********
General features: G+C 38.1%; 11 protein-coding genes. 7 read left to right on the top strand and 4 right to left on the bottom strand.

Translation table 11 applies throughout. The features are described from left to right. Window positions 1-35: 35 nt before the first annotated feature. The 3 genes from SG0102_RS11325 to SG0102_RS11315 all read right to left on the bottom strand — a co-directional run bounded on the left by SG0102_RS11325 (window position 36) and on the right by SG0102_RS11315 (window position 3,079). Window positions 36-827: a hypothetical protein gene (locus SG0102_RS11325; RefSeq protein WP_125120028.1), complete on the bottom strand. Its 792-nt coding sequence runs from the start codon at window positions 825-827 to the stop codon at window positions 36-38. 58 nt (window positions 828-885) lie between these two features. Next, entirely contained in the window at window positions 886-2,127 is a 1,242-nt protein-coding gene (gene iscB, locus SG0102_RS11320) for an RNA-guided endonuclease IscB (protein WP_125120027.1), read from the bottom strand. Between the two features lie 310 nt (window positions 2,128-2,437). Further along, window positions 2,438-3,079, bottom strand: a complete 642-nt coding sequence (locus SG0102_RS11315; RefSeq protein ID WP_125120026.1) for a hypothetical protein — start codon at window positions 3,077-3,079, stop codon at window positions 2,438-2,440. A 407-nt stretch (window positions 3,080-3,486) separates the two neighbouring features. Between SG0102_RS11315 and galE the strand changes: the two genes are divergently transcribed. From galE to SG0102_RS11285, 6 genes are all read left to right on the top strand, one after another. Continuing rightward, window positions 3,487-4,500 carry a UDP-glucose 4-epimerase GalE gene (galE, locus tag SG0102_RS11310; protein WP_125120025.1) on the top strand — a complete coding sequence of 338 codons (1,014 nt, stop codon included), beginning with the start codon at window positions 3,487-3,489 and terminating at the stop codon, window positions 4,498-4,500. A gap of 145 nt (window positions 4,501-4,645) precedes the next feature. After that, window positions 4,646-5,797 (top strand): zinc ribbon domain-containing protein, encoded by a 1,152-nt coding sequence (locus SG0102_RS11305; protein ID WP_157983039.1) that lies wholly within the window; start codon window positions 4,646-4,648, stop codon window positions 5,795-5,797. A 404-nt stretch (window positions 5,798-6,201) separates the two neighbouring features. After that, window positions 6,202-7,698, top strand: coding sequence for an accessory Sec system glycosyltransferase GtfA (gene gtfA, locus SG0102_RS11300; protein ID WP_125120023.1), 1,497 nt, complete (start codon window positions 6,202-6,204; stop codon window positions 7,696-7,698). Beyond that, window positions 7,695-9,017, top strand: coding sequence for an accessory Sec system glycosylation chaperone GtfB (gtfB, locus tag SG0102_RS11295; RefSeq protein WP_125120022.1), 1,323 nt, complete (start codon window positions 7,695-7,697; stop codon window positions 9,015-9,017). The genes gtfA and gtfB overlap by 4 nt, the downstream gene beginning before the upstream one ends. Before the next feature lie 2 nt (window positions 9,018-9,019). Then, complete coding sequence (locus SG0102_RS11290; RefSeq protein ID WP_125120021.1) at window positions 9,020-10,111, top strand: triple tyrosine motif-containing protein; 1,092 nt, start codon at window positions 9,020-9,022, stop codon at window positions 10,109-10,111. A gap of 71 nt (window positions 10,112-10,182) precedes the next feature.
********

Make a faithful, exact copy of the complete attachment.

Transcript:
General features: G+C 38.1%; 11 protein-coding genes. 7 read left to right on the top strand and 4 right to left on the bottom strand.

Translation table 11 applies throughout. The features are described from left to right. Window positions 1-35: 35 nt before the first annotated feature. The 3 genes from SG0102_RS11325 to SG0102_RS11315 all read right to left on the bottom strand — a co-directional run bounded on the left by SG0102_RS11325 (window position 36) and on the right by SG0102_RS11315 (window position 3,079). Window positions 36-827: a hypothetical protein gene (locus SG0102_RS11325; RefSeq protein WP_125120028.1), complete on the bottom strand. Its 792-nt coding sequence runs from the start codon at window positions 825-827 to the stop codon at window positions 36-38. 58 nt (window positions 828-885) lie between these two features. Next, entirely contained in the window at window positions 886-2,127 is a 1,242-nt protein-coding gene (gene iscB, locus SG0102_RS11320) for an RNA-guided endonuclease IscB (protein WP_125120027.1), read from the bottom strand. Between the two features lie 310 nt (window positions 2,128-2,437). Further along, window positions 2,438-3,079, bottom strand: a complete 642-nt coding sequence (locus SG0102_RS11315; RefSeq protein ID WP_125120026.1) for a hypothetical protein — start codon at window positions 3,077-3,079, stop codon at window positions 2,438-2,440. A 407-nt stretch (window positions 3,080-3,486) separates the two neighbouring features. Between SG0102_RS11315 and galE the strand changes: the two genes are divergently transcribed. From galE to SG0102_RS11285, 6 genes are all read left to right on the top strand, one after another. Continuing rightward, window positions 3,487-4,500 carry a UDP-glucose 4-epimerase GalE gene (galE, locus tag SG0102_RS11310; protein WP_125120025.1) on the top strand — a complete coding sequence of 338 codons (1,014 nt, stop codon included), beginning with the start codon at window positions 3,487-3,489 and terminating at the stop codon, window positions 4,498-4,500. A gap of 145 nt (window positions 4,501-4,645) precedes the next feature. After that, window positions 4,646-5,797 (top strand): zinc ribbon domain-containing protein, encoded by a 1,152-nt coding sequence (locus SG0102_RS11305; protein ID WP_157983039.1) that lies wholly within the window; start codon window positions 4,646-4,648, stop codon window positions 5,795-5,797. A 404-nt stretch (window positions 5,798-6,201) separates the two neighbouring features. After that, window positions 6,202-7,698, top strand: coding sequence for an accessory Sec system glycosyltransferase GtfA (gene gtfA, locus SG0102_RS11300; protein ID WP_125120023.1), 1,497 nt, complete (start codon window positions 6,202-6,204; stop codon window positions 7,696-7,698). Beyond that, window positions 7,695-9,017, top strand: coding sequence for an accessory Sec system glycosylation chaperone GtfB (gtfB, locus tag SG0102_RS11295; RefSeq protein WP_125120022.1), 1,323 nt, complete (start codon window positions 7,695-7,697; stop codon window positions 9,015-9,017). The genes gtfA and gtfB overlap by 4 nt, the downstream gene beginning before the upstream one ends. Before the next feature lie 2 nt (window positions 9,018-9,019). Then, complete coding sequence (locus SG0102_RS11290; RefSeq protein ID WP_125120021.1) at window positions 9,020-10,111, top strand: triple tyrosine motif-containing protein; 1,092 nt, start codon at window positions 9,020-9,022, stop codon at window positions 10,109-10,111. A gap of 71 nt (window positions 10,112-10,182) precedes the next feature.